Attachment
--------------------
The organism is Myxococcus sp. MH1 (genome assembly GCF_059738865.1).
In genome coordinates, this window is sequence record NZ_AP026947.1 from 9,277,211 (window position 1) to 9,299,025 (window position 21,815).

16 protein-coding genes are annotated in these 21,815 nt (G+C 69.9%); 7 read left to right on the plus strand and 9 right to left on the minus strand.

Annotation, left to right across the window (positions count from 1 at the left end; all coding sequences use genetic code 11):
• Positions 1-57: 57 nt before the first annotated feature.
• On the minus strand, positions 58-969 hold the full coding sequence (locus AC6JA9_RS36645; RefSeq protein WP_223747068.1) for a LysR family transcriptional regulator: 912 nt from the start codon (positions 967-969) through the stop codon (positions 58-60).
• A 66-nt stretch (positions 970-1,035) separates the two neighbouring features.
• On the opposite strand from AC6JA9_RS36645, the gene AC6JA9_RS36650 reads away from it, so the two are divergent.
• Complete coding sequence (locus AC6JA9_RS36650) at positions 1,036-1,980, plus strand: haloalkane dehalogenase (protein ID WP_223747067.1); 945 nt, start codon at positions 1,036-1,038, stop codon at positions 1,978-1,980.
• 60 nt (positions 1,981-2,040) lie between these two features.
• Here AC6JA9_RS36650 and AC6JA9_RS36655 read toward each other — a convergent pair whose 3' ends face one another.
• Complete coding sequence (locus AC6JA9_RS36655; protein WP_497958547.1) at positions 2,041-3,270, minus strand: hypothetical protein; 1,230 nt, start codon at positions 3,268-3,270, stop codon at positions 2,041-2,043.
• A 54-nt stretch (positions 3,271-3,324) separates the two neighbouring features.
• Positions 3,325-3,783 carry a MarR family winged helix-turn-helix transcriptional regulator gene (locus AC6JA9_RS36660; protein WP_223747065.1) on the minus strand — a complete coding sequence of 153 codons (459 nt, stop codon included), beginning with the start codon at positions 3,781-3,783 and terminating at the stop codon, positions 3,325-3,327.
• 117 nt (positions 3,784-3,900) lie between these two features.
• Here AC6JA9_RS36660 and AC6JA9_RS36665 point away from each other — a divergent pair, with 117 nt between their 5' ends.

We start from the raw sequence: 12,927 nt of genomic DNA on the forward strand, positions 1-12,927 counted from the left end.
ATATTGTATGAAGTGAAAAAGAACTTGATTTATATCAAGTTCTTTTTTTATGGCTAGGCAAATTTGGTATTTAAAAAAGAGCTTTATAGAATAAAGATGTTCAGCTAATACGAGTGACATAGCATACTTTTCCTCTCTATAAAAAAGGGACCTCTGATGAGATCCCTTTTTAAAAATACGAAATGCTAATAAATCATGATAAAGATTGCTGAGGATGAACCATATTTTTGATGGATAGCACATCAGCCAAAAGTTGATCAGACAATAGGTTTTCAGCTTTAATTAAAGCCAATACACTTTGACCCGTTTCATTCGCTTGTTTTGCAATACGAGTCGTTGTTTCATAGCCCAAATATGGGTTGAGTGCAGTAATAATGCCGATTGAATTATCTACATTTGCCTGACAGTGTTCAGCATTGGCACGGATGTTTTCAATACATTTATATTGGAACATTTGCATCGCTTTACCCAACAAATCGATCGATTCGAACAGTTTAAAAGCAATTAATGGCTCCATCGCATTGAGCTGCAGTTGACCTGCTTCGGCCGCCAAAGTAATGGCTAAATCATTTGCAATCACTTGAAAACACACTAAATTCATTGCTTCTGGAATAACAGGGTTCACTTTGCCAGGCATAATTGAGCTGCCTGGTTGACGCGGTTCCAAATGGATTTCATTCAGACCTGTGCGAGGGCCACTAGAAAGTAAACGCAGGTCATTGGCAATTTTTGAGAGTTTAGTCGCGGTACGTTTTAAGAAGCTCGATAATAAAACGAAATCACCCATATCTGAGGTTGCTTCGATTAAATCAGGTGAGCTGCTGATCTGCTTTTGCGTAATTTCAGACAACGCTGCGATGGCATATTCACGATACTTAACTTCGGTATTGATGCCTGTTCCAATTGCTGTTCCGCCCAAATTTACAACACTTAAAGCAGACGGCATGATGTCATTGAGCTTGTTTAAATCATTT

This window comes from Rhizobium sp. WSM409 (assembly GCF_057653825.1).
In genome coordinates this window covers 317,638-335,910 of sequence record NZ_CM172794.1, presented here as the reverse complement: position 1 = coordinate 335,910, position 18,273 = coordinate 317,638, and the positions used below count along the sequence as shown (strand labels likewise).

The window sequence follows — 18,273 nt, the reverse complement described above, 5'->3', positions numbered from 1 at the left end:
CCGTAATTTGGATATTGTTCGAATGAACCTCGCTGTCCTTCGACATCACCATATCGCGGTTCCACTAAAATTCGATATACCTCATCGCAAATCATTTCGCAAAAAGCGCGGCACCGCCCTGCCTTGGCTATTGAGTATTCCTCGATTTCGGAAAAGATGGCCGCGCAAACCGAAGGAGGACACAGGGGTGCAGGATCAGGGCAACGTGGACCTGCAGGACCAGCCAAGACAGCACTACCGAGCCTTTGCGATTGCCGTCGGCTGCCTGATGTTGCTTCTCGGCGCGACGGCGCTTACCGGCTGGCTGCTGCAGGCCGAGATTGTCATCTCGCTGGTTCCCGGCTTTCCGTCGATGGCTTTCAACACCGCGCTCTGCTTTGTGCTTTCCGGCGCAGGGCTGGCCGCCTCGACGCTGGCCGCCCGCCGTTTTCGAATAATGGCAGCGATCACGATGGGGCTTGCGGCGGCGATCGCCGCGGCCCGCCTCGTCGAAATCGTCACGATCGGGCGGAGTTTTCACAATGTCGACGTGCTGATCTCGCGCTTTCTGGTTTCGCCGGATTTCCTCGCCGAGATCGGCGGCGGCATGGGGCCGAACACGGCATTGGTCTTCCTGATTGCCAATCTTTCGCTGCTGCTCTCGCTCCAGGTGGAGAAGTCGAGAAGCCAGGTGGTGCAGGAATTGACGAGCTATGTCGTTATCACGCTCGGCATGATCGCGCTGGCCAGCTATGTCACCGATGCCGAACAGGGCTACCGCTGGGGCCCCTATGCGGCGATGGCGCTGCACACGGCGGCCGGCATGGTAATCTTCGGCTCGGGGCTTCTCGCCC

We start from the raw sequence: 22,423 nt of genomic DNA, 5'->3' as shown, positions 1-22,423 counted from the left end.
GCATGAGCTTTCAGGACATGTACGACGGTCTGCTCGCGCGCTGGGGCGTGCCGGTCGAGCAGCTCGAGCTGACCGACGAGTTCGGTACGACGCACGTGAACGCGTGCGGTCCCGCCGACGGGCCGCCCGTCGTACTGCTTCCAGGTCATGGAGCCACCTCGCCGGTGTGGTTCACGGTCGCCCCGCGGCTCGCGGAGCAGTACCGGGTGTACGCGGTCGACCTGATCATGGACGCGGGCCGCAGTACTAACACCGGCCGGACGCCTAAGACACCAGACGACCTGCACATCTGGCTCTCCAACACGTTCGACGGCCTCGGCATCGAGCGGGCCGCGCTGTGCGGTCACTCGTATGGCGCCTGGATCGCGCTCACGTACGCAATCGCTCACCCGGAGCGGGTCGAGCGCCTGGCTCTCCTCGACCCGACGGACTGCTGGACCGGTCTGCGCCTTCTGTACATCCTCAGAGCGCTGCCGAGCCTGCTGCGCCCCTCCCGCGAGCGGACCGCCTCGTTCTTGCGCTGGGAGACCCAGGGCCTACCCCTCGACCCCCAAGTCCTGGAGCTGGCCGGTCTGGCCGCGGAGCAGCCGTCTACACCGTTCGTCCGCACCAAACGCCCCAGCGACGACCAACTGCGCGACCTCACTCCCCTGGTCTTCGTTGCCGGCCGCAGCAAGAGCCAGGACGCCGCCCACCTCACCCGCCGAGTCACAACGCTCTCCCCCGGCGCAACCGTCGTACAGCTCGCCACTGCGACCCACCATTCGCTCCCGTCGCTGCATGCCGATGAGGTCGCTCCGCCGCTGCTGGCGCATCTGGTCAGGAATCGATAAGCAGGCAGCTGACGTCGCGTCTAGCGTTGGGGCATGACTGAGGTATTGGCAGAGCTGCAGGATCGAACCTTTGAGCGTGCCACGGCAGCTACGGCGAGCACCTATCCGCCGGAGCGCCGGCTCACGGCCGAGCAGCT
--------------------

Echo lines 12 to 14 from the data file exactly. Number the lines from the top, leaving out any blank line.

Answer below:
• Complete coding sequence (locus AC6JA9_RS36655; protein WP_497958547.1) at positions 2,041-3,270, minus strand: hypothetical protein; 1,230 nt, start codon at positions 3,268-3,270, stop codon at positions 2,041-2,043.
• A 54-nt stretch (positions 3,271-3,324) separates the two neighbouring features.
• Positions 3,325-3,783 carry a MarR family winged helix-turn-helix transcriptional regulator gene (locus AC6JA9_RS36660; protein WP_223747065.1) on the minus strand — a complete coding sequence of 153 codons (459 nt, stop codon included), beginning with the start codon at positions 3,781-3,783 and terminating at the stop codon, positions 3,325-3,327.